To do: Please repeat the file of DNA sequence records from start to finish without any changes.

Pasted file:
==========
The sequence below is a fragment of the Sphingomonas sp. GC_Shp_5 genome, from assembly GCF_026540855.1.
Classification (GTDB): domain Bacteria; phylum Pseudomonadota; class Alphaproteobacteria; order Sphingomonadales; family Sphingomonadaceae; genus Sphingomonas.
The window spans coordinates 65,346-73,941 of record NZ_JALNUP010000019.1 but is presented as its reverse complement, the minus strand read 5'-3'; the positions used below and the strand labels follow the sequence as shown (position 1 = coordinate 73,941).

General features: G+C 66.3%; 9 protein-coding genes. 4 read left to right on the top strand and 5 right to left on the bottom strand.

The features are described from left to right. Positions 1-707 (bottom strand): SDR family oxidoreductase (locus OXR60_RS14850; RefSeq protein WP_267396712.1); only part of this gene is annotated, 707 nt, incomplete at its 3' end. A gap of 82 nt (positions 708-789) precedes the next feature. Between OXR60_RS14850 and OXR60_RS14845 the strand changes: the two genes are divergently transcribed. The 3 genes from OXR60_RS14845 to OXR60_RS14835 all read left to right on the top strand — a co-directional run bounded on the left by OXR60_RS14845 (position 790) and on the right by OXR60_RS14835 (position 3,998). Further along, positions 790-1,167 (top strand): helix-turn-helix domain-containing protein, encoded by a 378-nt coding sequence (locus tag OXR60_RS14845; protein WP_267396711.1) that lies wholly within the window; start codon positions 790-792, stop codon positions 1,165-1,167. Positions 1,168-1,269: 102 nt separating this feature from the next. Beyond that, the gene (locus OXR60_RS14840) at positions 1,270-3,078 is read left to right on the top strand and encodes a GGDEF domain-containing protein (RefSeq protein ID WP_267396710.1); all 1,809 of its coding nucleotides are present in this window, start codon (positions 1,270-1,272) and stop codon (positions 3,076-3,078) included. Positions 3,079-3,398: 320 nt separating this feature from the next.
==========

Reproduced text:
The sequence below is a fragment of the Sphingomonas sp. GC_Shp_5 genome, from assembly GCF_026540855.1.
Classification (GTDB): domain Bacteria; phylum Pseudomonadota; class Alphaproteobacteria; order Sphingomonadales; family Sphingomonadaceae; genus Sphingomonas.
The window spans coordinates 65,346-73,941 of record NZ_JALNUP010000019.1 but is presented as its reverse complement, the minus strand read 5'-3'; the positions used below and the strand labels follow the sequence as shown (position 1 = coordinate 73,941).

General features: G+C 66.3%; 9 protein-coding genes. 4 read left to right on the top strand and 5 right to left on the bottom strand.

The features are described from left to right. Positions 1-707 (bottom strand): SDR family oxidoreductase (locus OXR60_RS14850; RefSeq protein WP_267396712.1); only part of this gene is annotated, 707 nt, incomplete at its 3' end. A gap of 82 nt (positions 708-789) precedes the next feature. Between OXR60_RS14850 and OXR60_RS14845 the strand changes: the two genes are divergently transcribed. The 3 genes from OXR60_RS14845 to OXR60_RS14835 all read left to right on the top strand — a co-directional run bounded on the left by OXR60_RS14845 (position 790) and on the right by OXR60_RS14835 (position 3,998). Further along, positions 790-1,167 (top strand): helix-turn-helix domain-containing protein, encoded by a 378-nt coding sequence (locus tag OXR60_RS14845; protein WP_267396711.1) that lies wholly within the window; start codon positions 790-792, stop codon positions 1,165-1,167. Positions 1,168-1,269: 102 nt separating this feature from the next. Beyond that, the gene (locus OXR60_RS14840) at positions 1,270-3,078 is read left to right on the top strand and encodes a GGDEF domain-containing protein (RefSeq protein ID WP_267396710.1); all 1,809 of its coding nucleotides are present in this window, start codon (positions 1,270-1,272) and stop codon (positions 3,076-3,078) included. Positions 3,079-3,398: 320 nt separating this feature from the next.